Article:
Thursday, January 2, 2014

Address Your Parent Guilt and You Will Reduce Your Parent Fails

I want you to join me in the fight against parent guilt.

I know...initially there's something that can feel good about saying "I wish I didn't let my kids watch so much TV" or "I am mad at myself for yelling at my kids so much".  If you can tell yourself you know what you should have done, in some backwards way, you are reassuring yourself that you do know a little bit about parenting.

Parent guilt creeps in at times when you are overwhelmed, tired, frustrated, and feeling ineffective. You feel a loss of control and if you can convince yourself that you are the problem, then you have control again.  You can change whatever you think you did and feel better. You have access to the solution.

Sitting in that overwhelmed state with no clue as to what a solution might be is maddening,  At the right moment, in an overtired day, it can be scary.

It's that fear that opens the window for parent guilt to creep in.  It all comes down to one solitary thought: What if I am a bad parent?

Hang on.  That kind of thinking is a cancer that can challenge parent/child relationships and can compromise your abilities as a parent.

How is that?  After all, if you're punishing yourself, you are telling yourself you can do better next time. Punishments are about learning, right?

Not in this case, unfortuately.

When it comes to parent guilt, we are dealing with shame.  It's staring you right in the face and is making you feel small and ineffective.          

When you feel guilty about something, your first instinct will sometimes be to overcompensate. You might buy your child something he or she hasn't necessarily earned. You'll be more likely to tolerate disrespect because you'll tell yourself that you "deserve it". You want to make amends so you might allow your child to skip vegetables and still have dessert.  Bedtime might be delayed.  Rules around screen time might be softened as you try to atone for your "parenting sins".

What do you think happens next?

The guilt powers parenting fails.

Harsh words, I know.  I don't like telling people they are committing parenting fails but it's true. Changing rules or expectations out of guilt causes confusion. You become inconsistent with yourself. You lose bits of your household structure.  You make a few too many compromises and if you don't reign it in, your relationship with your child can be affected.

When parents become inconsistent or when a child's structure changes without explanation, a child can develop anxiety.  They feel less in control and are worried that the adults don't have control either.  This can cause kids to distance themselves, act out, or show restless behavior.  Structure and consistency tells kids that you've got this and that they are safe.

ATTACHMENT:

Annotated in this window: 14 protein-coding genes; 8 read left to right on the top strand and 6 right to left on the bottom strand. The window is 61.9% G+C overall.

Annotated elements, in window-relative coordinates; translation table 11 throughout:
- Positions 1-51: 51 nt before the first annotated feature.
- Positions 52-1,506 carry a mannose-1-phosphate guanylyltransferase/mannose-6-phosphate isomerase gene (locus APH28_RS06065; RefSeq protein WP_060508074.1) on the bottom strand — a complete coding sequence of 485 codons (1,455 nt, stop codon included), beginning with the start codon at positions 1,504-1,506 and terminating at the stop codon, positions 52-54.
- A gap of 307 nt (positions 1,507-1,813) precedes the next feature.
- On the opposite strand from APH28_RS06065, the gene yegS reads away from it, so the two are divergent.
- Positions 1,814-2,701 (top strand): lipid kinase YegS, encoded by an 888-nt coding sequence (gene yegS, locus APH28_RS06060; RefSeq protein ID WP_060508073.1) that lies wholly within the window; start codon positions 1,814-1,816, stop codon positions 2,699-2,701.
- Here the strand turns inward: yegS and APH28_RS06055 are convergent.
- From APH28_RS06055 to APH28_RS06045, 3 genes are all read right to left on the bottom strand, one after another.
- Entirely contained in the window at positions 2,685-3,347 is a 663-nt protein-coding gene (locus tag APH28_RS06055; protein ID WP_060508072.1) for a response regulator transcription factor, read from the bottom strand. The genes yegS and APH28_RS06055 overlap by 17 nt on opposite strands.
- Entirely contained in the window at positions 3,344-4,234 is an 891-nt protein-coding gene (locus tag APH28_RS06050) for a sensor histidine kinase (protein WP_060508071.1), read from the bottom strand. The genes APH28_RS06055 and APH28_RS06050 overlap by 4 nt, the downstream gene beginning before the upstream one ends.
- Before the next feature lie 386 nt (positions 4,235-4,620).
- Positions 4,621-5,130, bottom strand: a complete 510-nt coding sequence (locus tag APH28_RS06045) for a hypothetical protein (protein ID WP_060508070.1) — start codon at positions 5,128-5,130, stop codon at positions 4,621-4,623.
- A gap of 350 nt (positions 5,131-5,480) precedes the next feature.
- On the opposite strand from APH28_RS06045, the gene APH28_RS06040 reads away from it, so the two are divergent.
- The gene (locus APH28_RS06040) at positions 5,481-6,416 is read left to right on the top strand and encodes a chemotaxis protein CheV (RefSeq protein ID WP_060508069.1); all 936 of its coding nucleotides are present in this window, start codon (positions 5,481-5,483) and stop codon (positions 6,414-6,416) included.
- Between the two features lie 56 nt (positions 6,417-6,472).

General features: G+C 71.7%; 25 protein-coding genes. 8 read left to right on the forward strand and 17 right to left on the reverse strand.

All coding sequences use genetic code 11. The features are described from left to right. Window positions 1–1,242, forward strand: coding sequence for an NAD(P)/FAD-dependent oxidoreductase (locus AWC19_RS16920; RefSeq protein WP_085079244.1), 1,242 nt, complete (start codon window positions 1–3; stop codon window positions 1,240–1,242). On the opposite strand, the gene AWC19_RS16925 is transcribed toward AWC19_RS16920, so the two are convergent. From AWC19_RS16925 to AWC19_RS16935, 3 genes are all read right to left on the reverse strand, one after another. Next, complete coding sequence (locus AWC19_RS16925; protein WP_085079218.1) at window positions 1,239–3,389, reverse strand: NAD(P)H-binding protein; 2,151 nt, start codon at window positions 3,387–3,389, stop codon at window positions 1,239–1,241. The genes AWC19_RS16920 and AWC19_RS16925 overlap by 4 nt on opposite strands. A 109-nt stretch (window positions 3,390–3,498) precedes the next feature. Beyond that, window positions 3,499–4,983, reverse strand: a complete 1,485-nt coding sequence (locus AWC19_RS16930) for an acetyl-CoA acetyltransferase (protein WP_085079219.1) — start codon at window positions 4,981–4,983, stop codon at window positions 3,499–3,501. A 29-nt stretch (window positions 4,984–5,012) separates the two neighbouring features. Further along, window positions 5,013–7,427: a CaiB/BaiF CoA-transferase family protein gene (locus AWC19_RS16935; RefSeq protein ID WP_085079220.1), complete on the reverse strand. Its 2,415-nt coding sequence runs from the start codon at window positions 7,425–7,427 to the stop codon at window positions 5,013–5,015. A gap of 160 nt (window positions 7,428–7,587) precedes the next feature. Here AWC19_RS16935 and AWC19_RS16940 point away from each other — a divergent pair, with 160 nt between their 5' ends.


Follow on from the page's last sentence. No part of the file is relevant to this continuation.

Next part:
As much as you think you are making amends for something you are guilty of, you run the risk of inadvertently causing new problems for your family. Kids start to feel and act entitled, relationships weaken, and parent stress intensifies.

I get it.  Parent guilt can't just be turned off like a switch.

I wish I could make your parent guilt evaporate just by wishing it so.

As with any parenting challenge, it's only managed with work and a commitment to change on your part.
  • Commit to reducing your parent guilt. The first step will be changing the way you think and acknowledging that parent guilt isn't serving you. Make a commitment toward reducing the power that parent guilt has in your life.
  • Accept that everyone, and every family, has non-negotiables.  There are things in your life that cannot be changed.  Work.  Finances. Outside commitments. You need to work.  Other people besides your kids count on you.  There are always going to be competing needs and demands that cannot be avoided.  The sooner you accept this as a reality and stop expecting yourself to be some superhero parent, the sooner you can reduce parent guilt by problem solving more effectively.
  • Not all non-negotiables have to suck.  Some non-negotiables can and should be things that will promote your own health and sense of well being.  Date nights.  Time with friends.  Time for hobbies. Exercise.  You need these things in your life to be your most authentic self and the best version of you.  Without them, you'll go mad and your parenting is sure to suffer.  Time to stop feeling guilty for things that make you a better parent.
  • Stop comparing yourself to others.  If you haven't walked a mile in their shoes, you have no way of knowing the challenges that other parents face.  You also have know idea as to whether or not they share your families values.  The challenges and obstacles you face will be different from theirs.  Making comparisons without all the facts and then assuming you are the guilty party is a waste of energy.  It zaps your positive outlook and sense of hope.  It slowly kills your spirit and that cannot be good for parenting.
You cannot make yourself a better parent by making yourself feel worse.

No good can come from the kinds of thinking errors you make when you are feeling parent guilt and are encumbering yourself with unrealistic expectations.

There are better tools for improved parenting than parent guilt and shame.  

Find them with me at Fresh Start Parenting. I am a parent coach providing local and distance coaching in Wakefield, MA. I can provide you with the tools that will help you meet your parenting goals, find your parenting wins, and leave with more confidence and less shame.

Until next time,

No comments:

Post a Comment